Saturday, June 12, 2010

Teach Yourself Programming in Ten Years

I came across this link by random browsing (Internet, you know?) and it's just wonderful.
Just one quote, about the "Teach Yourself $Language_X in $small_number_of_days" books: "Bad programming is easy. Idiots can learn it in 21 days, even if they are dummies."

Wednesday, June 9, 2010

Stereotypes, averages and benchmarks

While reasoning on the idea of stereotypes and how useful they are to understand a different culture, I realized that a stereotype, together with problems in using it, is at least as as bad as an average over a diverse set (here we'll ignore the fact that it's also a judgement by a culture on another culture, often presuming without reason that). And as we know,

And after realizing this, one sees connections with many issues in research and in Computer Science. For instance, averages of different benchmarks. It's often fine to benchmark two different algorithms on some data sets: if the algorithm domain is simple enough, the variation on different inputs is small, and the input can anyway be characterized by a small number of features. Think of sorting algorithms: the inputs you pass them can be random, Gaussian, ordered, reverse-ordered, and that's it more or less. OK, I'm oversimplifying a bit, I guess. But in other cases, the input space has a much higher number of dimensions.

And then, even worse, benchmarks about programming languages. Not only we have all these problems about sampling the input space, but in this case the input spaces of two language implementations, for different languages, are not the same, and they don't match in a meaningful way: they are not isomorphic, just like spoken languages. In other words, there is not a unique way of translating a program, and when you do, there's no way to make the pieces match one-by-one. There are infinite ways to solve a problem in any Turing-complete language (and a not-so-small number of reasonable alternative), and an intrinsically different infinity of ways for another language. And maybe, your translation is too slow because it's not appropriate for that language, and you should write the same program in a more idiomatic style.
The same concept is expressed here in a less abstract way.

And in this situation, not only we have actual benchmarks about programming languages, but even performance myths for or against Java, C#, Python, C, and so on. I.e., stereotypes, once again, about languages. And this time, mostly false.

For instance, we could talk of people thinking that Java is slow and Python is more lightweight, while it's actually the other way around, as long as we speak of throughput. What those people think is only true about startup latency, and only partially about memory consumption (Python has prompter garbage collection because of refcounting, but its object layout could benefit some huge improvement). And now in this example, we see that not only the input space is high-dimensional, but that even the performance space cannot be characterized by a single number. To compare memory consumption, we need to give a function of the used memory for a given object set, for Java and for Python. And the object sets are, again, not isomorphic! We're over.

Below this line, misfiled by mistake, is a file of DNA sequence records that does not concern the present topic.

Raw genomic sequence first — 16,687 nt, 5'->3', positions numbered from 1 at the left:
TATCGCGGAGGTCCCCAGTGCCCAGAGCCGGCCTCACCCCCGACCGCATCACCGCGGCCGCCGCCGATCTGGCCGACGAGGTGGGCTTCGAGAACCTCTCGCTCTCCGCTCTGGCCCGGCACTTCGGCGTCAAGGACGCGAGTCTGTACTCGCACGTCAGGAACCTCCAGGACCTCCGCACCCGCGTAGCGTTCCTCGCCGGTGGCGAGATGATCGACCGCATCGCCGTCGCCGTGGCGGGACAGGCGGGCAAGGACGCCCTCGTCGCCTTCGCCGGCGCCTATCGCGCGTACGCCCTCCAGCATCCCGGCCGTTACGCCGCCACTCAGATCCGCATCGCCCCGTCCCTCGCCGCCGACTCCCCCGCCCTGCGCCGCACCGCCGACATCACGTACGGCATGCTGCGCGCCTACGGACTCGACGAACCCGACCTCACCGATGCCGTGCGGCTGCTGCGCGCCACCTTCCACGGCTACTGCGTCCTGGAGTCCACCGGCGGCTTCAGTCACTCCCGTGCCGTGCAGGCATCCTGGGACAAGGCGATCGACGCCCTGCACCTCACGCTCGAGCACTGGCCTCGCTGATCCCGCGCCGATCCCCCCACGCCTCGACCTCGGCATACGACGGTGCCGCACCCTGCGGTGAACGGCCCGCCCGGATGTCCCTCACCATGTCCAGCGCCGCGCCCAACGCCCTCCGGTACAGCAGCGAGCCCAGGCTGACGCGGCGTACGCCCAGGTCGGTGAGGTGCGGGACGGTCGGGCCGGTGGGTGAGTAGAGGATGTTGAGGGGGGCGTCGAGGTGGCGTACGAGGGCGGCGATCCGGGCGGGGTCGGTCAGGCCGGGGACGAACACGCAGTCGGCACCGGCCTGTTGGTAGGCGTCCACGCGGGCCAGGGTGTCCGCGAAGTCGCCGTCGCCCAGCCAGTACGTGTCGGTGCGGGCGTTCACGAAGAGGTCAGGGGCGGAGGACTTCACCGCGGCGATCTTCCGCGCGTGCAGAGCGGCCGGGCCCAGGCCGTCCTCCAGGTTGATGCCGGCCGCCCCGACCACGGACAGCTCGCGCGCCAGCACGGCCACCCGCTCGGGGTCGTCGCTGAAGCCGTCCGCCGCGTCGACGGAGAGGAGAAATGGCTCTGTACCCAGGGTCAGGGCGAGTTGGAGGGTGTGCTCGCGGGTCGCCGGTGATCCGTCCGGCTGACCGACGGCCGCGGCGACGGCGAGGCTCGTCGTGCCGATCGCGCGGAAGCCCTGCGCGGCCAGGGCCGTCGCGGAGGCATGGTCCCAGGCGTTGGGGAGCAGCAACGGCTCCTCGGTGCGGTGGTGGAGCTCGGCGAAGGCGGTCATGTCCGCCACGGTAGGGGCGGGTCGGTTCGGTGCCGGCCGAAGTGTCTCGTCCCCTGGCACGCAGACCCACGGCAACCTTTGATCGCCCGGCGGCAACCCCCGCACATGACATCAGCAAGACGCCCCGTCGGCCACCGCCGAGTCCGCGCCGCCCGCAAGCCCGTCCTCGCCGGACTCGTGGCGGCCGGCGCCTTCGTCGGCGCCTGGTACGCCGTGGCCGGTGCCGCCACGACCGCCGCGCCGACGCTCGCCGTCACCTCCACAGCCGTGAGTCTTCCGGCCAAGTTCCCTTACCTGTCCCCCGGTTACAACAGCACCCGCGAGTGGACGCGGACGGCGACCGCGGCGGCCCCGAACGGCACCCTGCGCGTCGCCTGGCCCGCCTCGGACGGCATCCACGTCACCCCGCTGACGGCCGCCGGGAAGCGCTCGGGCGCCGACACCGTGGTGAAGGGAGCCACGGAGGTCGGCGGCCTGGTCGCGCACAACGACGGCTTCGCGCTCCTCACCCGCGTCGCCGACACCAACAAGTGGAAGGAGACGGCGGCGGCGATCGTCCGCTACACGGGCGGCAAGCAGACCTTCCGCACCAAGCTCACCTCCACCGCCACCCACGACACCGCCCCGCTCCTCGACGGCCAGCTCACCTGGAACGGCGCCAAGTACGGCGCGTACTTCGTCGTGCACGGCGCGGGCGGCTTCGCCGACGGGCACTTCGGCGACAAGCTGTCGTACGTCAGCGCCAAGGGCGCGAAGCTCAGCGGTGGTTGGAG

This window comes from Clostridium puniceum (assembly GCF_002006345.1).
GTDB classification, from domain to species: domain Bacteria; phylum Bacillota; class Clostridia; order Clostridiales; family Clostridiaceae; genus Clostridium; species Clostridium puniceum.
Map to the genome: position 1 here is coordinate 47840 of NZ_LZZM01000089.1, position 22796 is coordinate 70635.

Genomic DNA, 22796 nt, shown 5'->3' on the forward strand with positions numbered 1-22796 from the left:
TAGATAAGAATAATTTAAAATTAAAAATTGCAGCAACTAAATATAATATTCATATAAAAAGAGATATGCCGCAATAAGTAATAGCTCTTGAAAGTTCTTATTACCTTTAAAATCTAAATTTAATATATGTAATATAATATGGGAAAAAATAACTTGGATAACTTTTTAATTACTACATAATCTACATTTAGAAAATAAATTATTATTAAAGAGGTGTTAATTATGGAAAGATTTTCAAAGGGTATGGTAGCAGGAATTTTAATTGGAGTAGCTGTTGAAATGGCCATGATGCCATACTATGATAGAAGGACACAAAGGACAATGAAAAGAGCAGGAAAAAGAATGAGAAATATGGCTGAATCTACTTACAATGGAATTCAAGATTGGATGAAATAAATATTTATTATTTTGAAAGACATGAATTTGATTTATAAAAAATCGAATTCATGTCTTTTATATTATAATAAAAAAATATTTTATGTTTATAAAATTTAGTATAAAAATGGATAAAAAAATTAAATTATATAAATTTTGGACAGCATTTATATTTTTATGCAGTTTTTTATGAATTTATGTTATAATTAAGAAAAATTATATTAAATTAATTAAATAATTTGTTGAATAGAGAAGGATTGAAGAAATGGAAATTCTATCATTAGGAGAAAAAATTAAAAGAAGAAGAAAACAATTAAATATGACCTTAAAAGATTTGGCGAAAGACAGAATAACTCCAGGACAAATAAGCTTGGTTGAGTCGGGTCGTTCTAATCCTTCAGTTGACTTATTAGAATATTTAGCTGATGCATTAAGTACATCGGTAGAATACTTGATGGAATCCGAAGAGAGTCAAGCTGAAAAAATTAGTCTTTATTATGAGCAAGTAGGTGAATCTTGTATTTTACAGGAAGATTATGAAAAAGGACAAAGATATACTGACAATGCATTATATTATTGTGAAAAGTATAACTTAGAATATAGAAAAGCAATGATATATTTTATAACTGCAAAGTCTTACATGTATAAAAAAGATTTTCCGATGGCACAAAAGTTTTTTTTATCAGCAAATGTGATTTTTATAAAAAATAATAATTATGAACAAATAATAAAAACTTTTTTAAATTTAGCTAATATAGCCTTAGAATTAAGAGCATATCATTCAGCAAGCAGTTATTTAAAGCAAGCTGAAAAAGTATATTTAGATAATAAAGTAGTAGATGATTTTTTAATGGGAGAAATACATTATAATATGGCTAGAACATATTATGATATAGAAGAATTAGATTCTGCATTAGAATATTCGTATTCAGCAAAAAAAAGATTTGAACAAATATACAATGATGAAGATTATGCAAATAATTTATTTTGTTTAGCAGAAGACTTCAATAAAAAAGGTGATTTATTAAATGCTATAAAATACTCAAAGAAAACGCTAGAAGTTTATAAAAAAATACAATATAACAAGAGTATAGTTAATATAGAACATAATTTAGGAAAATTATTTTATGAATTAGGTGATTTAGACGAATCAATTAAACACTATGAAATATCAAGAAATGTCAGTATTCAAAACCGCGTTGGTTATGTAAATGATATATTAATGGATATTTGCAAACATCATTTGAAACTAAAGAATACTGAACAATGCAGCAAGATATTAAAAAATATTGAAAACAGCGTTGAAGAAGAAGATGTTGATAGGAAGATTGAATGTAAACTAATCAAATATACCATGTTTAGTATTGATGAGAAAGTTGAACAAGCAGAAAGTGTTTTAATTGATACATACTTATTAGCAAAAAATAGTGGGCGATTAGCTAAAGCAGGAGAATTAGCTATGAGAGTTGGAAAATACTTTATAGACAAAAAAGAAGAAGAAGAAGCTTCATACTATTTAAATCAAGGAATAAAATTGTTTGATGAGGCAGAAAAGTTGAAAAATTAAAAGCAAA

Trying to sum up too much any result is going to give us lies. We can't help it; we should stop asking for simple answers to hard questions, and for silver bullets, and for a lot of other easy things, and go instead to work hard and enjoy the results.

Why conservative garbage collection should be avoided

Sometimes one still sees around conservative garbage collection. I do not know how common that is, but Mono does use it, as did many JS implementation in the pre-V8 era (according to V8 website). And that's really a pity!
A quick intro first: conservative GC means, by definition, that since you don't know which words are pointers and which are just random other stuff, you are conservative and just assume they might all be pointers.
There are two reasons why conservative GC is bad:
  • First, and most obvious: you might have false positives, so you keep in memory more objects than you should. I'm not really sure how common this is, and how relevant. But it's not the really bad thing. Two other problems come into play!
  • You may not write a compacting collector, i.e. one that moves objects to be consecutive in memory at garbage collection time. Such a collector allows memory allocation to be much faster than with malloc()/free(): if all allocated objects form a sequence, also free memory does. Then you know where you can get free memory.
    In contrast, malloc()/free() have to manage free lists of some kinds, which list the available blocks of free memory, and perform a search through them for a block of the appropriate size; the actual details of this vary, depending on the used algorithm, but it's anyway slower. And the fact that memory allocation is much faster with GC is one of the coolest things about it. Depending on the scenario, a program might even be faster with GC, and there are papers about that.
  • Another problem is that if you don't compact memory, you get memory fragmentation: free memory is fragmented in more small blocks that may be of little use when allocating a bigger object, and still may not be used by any other program on the system. It's theoretically possible that a substantial fraction of the used memory of your app is just wasted by fragmentation, even if it's not so easy for me to find a realistic scenario where this happens.